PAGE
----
Kitajima reported an initial surgical study for experimental vocal pitch increase in 1979.2 After addressing the understanding of laryngeal physiology about pitch modulation, surgical methods to increase vocal fold tension including cricothyroid approximation (CTA)3 and anterior commissure advancement (ACA)4,5 have been described. However, evidence of the efficacy of such procedure is limited and peer-reviewed publications are mostly limited to a few case reports.35 Two studies that did systematically examine separate cohorts of 14 male to female (MTF) transsexuals who underwent surgery for androphonia were those reported by Brown et al regarding CTA6 and Wagner et al who assessed ACA, CTA, or both.7 Alteration of vocal fold mass can be accomplished by scarification of vocal folds,3 steroid injection of vocal folds,3 or reduction of vocal fold mass by CO2 laser vaporization.8,9 Vaporization of discrete portions of vocal folds with CO2 laser can also significantly raise vocal pitch, as demonstrated in dogs by Tanabe et al.8 It appears that decrease in mass and increase in stiffness resulting from the scarring process of vocal fold tissue account for significant rise in vocal pitch. Donald has described a technique in which both length and mass of vocal folds are surgically altered by removing an anterior portion of vocal folds and creating an anterior web.10 After that, various modified procedures for raising the pitch of voice with anterior web creation11 or reducing the size of vocal folds and thyroid cartilage12 have been reported. However, when improvements provided by the various procedures are insufficient, postoperative results will show an unnatural voice with decrease of vocal quality, loudness, and vocal range.13

For a long time, it has been accepted that the following three fundamental principles are essential preconditions for raising of the pitch; tension increase, mass thinning, and shortening of the length of vocal folds.2,3 However, pitch is a functional acoustic result not only coming from vocal fold tension, mass, and length but also coming from subglottic pressure and resultant change in pharyngeal dimensions for modifying resonance.14 Most importantly, although phonation is under voluntary control, exceedingly complex activities necessary to produce a smooth, clear voice are under phonatory feedback reflex control.15 Voice feminization should consider these three fundamental principles as well as phonatory feedback reflex control and phonatory pattern change for feminine resonance generation. Therefore, considering the neurophysiological complexity of voice feminization, voice therapy has more advantages than starting surgical treatment with the first line.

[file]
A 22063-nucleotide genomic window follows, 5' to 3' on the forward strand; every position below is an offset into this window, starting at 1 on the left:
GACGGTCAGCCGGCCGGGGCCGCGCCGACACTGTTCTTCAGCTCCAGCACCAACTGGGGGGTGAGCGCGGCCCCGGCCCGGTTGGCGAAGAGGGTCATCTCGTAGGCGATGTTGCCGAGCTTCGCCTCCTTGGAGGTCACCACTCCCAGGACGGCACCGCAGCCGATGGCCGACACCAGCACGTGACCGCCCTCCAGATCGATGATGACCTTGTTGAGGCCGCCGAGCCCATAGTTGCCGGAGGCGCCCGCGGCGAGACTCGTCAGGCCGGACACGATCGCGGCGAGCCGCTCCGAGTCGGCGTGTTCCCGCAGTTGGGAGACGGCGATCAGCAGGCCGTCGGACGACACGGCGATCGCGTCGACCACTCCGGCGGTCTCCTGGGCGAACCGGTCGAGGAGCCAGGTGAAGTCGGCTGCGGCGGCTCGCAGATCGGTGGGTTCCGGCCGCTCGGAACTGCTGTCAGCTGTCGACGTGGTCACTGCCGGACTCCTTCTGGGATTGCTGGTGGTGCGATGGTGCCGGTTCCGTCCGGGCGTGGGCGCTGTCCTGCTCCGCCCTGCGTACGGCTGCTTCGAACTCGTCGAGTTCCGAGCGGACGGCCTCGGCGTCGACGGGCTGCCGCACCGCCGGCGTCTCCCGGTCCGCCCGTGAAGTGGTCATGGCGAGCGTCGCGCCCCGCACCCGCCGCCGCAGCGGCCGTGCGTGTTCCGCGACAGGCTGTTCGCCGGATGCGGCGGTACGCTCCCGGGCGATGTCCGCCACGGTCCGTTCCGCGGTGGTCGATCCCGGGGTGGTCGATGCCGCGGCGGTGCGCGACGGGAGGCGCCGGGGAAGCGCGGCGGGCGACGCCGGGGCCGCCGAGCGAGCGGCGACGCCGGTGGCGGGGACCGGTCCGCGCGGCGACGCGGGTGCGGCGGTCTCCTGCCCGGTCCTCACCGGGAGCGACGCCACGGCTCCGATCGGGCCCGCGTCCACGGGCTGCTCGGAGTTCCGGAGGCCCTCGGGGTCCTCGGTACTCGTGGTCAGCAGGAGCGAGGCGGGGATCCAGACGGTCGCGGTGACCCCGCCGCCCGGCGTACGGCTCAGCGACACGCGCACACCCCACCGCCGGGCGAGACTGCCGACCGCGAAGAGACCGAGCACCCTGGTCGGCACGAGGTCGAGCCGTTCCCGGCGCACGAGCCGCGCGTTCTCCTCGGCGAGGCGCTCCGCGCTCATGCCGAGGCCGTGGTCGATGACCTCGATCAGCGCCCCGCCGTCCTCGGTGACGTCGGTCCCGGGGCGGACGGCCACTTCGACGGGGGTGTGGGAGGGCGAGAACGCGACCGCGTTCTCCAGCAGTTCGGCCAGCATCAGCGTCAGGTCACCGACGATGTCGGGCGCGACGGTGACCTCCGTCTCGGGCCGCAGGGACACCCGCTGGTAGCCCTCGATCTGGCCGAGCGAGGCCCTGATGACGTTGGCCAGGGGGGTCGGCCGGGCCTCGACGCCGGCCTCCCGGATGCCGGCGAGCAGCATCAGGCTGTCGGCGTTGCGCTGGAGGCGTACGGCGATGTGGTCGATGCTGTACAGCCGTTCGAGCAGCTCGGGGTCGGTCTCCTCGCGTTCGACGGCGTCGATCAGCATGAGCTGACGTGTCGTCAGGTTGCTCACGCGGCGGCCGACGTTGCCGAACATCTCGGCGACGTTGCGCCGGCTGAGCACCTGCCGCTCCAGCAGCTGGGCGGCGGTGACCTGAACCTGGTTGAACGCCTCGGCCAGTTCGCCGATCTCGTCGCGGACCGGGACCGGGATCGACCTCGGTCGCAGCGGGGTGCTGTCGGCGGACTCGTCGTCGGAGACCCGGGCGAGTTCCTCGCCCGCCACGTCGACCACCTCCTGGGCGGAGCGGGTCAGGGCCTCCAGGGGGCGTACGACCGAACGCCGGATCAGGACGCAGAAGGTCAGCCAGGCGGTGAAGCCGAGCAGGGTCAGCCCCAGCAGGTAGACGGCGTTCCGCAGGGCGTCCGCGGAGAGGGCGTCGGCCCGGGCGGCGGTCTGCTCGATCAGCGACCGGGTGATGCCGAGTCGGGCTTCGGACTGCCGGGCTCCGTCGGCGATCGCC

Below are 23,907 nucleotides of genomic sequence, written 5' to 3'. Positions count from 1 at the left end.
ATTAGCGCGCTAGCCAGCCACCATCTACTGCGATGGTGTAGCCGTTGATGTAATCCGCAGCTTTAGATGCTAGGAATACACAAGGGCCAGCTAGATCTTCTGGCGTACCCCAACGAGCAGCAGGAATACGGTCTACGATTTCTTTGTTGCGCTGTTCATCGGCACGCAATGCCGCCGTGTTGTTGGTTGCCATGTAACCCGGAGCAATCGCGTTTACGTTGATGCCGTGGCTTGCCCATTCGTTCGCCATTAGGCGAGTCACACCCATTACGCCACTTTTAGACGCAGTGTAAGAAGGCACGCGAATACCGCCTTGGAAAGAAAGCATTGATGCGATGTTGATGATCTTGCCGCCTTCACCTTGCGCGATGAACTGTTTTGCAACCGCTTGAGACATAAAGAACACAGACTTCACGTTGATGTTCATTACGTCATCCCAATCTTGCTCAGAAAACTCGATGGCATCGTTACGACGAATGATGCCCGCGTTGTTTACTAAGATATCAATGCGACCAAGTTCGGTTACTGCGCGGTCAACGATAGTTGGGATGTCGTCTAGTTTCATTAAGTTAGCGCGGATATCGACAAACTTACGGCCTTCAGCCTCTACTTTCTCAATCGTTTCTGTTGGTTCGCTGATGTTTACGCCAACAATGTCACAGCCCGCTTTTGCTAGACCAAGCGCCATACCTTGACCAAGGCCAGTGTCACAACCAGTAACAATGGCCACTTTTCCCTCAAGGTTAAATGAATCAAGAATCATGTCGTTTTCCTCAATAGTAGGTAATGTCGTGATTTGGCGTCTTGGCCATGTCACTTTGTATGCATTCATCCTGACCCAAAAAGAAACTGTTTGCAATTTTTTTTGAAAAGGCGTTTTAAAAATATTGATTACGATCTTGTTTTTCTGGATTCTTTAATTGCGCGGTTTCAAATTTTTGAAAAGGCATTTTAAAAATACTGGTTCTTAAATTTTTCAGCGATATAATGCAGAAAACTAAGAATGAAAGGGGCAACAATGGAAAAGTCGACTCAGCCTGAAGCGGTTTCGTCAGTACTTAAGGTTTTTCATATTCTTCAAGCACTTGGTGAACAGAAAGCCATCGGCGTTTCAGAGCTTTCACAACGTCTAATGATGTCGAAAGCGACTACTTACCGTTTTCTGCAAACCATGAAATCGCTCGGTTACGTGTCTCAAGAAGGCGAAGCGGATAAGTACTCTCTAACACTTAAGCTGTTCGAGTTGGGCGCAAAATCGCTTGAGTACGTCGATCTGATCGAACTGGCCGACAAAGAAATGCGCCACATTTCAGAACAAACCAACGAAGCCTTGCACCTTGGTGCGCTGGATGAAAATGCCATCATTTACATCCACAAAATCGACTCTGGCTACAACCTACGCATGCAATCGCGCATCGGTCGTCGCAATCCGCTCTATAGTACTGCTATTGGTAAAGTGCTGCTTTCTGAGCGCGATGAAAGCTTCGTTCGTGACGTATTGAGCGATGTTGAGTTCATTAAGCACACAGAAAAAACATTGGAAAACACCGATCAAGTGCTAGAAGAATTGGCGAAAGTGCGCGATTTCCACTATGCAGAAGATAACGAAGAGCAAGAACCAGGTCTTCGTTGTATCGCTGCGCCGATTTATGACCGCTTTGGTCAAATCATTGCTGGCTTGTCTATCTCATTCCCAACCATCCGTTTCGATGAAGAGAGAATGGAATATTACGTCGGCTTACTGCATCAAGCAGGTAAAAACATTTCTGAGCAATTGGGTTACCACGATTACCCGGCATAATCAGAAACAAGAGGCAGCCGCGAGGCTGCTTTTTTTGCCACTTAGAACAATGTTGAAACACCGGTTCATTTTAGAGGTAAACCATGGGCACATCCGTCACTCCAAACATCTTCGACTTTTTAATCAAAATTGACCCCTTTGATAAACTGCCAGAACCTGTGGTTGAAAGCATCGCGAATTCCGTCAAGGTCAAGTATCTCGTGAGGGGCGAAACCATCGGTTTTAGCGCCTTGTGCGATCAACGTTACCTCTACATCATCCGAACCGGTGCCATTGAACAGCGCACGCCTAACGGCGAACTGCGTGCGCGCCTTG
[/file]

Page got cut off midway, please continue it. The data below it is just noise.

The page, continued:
The ideal voice feminization process may lead to complete female phonatory morphometric changes. For voice feminization, it is necessary to precisely conduct the process of modification of structural and morphometrical male phonatory organs into female’s one. Understanding the morphometric difference of phonatory organ between males and females is a crucial process for developing strategies to feminize voice.

Morphometric Differences of the Laryngeal Framework and Vocal Tract Configuration Between Males and Females

Generally, transgender women have grown their phonatory organ significantly after puberty. Such growth impacts on gender difference of voice pitch and quality. During puberty in males, the laryngeal framework, including vocal folds, considerably grows and downward located. It is associated with vocal tract elongation and vocal tract volumetric expansion.16,17 Studies on morphometric data of the human larynx in the literature have shown no sexual dimorphism of the larynx during childhood.1820 Although sex differences of the larynx are not prominent in infancy, they can have significant morphometric changes of the larynx due to testosterone at puberty in males.21